Drive/Hike: This is not a true hike, but a 4x4 (or high clearance) excursion along a Backcountry Byway - the Sunset Loop - with plenty of stops for hiking, photo opportunities and soaking in a little AZ history. Hiking is primarily limited to the Galiuro Wilderness with the majority of the Sunset Loop traversing private ranch lands. Please respect notices on private lands.

Mile 0.0: 4-way stop at junction of Ash Creek Road and Fort Grant Road - where the pavement ends marks the beginning of our current day Sunset Loop route. The 4-way stop marked the western terminus of the Eurofresh Farms greenhouses - 3 miles of greenhouse tomatoes. Nearby Crop Circle Winery seems to pay homage to the monster irrigation rigs.

Mile 3.0: Hi-tech agriculture soon gives way to the cattle grazing grasslands of Sulfur Springs Valley. The valley plain is dotted with Soaptree Yuccas. The Winchester Mountains dominate the view to the immediate south.

Mile 5.8: Ash Creek Road bends due west and this is cow country. There's a surprising number of abandoned farms and Mount Graham looms to the north.

Mile 10.4: As Ash Creek Road blends into Sunset Loop Road, you enter into the Ash Creek Black Hills. Bassett Peak and other topographical prominence of the eastern Galiuro Mountains come into view. Derelict machinery dots both sides of the road.

Mile 14.3: Sunset Loop Road bends north near the junction with FR660. FR660 takes you to the Basset Peak/Ash Creek Canyon trail head (about 2 1/2 miles from Sunset Loop Road). There are plenty of campsites along FR660. See Bassett Peak for more information.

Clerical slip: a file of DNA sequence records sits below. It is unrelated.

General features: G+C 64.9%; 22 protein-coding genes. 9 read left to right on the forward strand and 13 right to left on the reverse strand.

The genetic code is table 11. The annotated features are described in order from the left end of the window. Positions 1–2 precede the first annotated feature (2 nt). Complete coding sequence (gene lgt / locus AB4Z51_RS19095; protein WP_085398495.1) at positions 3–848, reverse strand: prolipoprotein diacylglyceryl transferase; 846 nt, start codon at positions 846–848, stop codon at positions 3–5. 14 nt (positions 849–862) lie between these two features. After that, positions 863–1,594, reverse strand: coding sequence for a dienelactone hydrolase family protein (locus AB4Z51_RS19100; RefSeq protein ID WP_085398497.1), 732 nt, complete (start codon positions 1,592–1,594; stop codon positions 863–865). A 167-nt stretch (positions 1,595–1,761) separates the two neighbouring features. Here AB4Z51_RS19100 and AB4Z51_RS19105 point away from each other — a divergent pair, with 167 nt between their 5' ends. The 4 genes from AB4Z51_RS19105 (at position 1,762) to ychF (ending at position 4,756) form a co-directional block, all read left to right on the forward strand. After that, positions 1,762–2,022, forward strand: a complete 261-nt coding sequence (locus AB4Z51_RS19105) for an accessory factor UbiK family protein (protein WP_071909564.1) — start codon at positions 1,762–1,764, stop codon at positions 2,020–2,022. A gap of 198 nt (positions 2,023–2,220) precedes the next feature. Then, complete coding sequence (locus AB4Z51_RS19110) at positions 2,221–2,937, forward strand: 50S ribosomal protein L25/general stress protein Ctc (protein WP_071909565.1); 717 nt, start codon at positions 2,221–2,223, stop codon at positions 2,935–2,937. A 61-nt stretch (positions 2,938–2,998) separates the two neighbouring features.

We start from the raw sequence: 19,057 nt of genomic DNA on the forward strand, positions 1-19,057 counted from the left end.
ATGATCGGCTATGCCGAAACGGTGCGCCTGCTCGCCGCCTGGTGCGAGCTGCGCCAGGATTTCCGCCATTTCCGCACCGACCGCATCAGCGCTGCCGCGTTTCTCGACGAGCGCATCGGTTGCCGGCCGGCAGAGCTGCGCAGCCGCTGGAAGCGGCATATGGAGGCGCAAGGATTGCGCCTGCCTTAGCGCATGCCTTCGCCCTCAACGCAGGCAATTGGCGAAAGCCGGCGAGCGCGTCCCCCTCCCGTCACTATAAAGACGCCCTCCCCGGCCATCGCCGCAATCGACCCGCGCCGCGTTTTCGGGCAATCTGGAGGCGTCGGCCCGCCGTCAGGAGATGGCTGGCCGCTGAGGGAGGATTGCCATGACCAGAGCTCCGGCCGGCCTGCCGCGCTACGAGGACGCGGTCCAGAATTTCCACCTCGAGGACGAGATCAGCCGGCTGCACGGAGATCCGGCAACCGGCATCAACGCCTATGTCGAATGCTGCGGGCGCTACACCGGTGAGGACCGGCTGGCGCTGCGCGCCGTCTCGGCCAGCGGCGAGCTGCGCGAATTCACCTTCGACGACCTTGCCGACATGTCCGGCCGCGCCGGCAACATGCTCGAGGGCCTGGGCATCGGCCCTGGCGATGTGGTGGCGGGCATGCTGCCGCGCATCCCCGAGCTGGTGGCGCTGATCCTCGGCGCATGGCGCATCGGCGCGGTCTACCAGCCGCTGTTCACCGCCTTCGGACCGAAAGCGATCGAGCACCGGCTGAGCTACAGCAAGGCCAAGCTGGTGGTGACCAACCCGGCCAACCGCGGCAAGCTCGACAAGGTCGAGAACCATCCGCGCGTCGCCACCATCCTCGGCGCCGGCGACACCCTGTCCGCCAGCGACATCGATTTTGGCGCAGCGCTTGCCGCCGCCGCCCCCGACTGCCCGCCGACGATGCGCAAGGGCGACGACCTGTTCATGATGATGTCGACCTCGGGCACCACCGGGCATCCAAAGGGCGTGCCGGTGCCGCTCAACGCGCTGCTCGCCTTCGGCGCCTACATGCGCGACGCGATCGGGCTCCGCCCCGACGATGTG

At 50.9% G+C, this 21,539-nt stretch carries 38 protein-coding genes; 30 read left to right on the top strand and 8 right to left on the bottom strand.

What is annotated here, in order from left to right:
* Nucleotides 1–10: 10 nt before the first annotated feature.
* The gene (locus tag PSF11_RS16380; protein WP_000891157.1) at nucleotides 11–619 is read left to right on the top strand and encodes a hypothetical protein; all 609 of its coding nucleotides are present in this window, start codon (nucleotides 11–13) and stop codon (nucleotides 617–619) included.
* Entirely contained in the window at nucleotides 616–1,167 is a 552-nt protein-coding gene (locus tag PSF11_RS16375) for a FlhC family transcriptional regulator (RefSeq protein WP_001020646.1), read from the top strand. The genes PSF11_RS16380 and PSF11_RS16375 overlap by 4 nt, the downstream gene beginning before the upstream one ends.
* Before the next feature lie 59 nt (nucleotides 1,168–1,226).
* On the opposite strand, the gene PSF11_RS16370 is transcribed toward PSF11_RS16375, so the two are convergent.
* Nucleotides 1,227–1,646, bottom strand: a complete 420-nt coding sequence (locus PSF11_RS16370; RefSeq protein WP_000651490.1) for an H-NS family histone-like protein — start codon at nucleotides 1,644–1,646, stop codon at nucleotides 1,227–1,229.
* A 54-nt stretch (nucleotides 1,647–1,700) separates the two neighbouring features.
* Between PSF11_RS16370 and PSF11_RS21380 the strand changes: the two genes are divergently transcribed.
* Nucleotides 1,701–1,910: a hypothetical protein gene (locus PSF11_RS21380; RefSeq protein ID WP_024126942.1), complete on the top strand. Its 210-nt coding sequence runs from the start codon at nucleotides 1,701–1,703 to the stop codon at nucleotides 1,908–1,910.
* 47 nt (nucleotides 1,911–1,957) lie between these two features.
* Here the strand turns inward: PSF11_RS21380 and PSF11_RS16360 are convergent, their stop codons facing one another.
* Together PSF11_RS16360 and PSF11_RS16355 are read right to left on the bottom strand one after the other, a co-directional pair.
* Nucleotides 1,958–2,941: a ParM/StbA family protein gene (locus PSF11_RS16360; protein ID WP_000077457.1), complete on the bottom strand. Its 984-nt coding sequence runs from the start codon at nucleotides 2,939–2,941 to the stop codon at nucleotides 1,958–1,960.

Mile 15.6: As Sunset Loop Road gradually dips into the Oak Creek drainage, note the abandoned buildings and foundation remnants. This is all that remains of the ghost town of Sunset.

Mile 17.8: You arrive at the junction of Sunset Loop Road and High Creek Road. Head west on High Creek Road/FR159 about 4 miles to reach the Sunset Peak/High Creek trail head. This TH provides spur trail access to the East Divide Trail, Rattlesnake Canyon, Kennedy Peak, and so much more. Powers Cabin, Mine, and Garden are also accessible from this TH. See Powers Garden for more information.

Mile 23.8: Continuing east along High Creek Road, you'll arrive at the junction of Wells Ranch Road. There are views of the Pinaleno Mountains to the north, the Winchester Mountains and Ash Creek Black Hills to the south, and the Galiuro Mountains to the west.

Mile 31.4: The return to paved road and stop sign at Fort Grant Road indicates that you are in Bonita. The collection of abandoned buildings could cause one to wonder if Bonita should be reclassified as a ghost town. The nearby state prison marks the grounds of historic Fort Grant.

Mile 39.7: Continue south on Fort Grant Road until you reach the 4-way stop sign to complete the Sunset Loop.

Summary: The "Sunset Loop" provides a unique opportunity to investigate remnants of some obscure Arizona history. With access to FR660 and the Bassett Peak TH and FR159 and the Sunset Peak TH, there is a primo shuttle hike/backpacking opportunity along the Eastern Divide of the Galiuro Mountains with access to Powers Cabin! Enjoy! .

    WARNING! Hiking and outdoor related sports can be dangerous. Be responsible and prepare for the trip. Study the area you are entering and plan accordingly. Dress for the current and unexpected weather changes. Take plenty of water. Never go alone. Make an itinerary with your plan(s), route(s), destination(s) and expected return time. Give your itinerary to trusted family and/or friends.

    Permit $$

    Coronado Forest
    MVUMs are rarely necessary to review unless mentioned in the description or directions
    Coronado Motor Vehicle Use Maps (MVUMs)

    Map Drive
    FR / Jeep Road - Car possible when dry

    To scenic drive
    From Phoenix (or Tucson)
    1. Take I-10 east about 190 miles until you reach Wilcox AZ.
    2. Take exit 340 for Fort Grant Road.
    3. Travel about 18 miles north on Fort Grant Road.
    4. At the stop sign, turn left onto Ash Creek Road.
    5. Travel about 3 miles west until you reach the 4-way stop at the intersection of Ash Creek Road and Fort Grant Road.
    6. Continue west leaving the pavement onto the graded dirt road. This is the start of the Sunset Loop.
    page created by Randal_Schulhauser on Nov 15 2009 12:13 am
    help comment issue

    end of page marker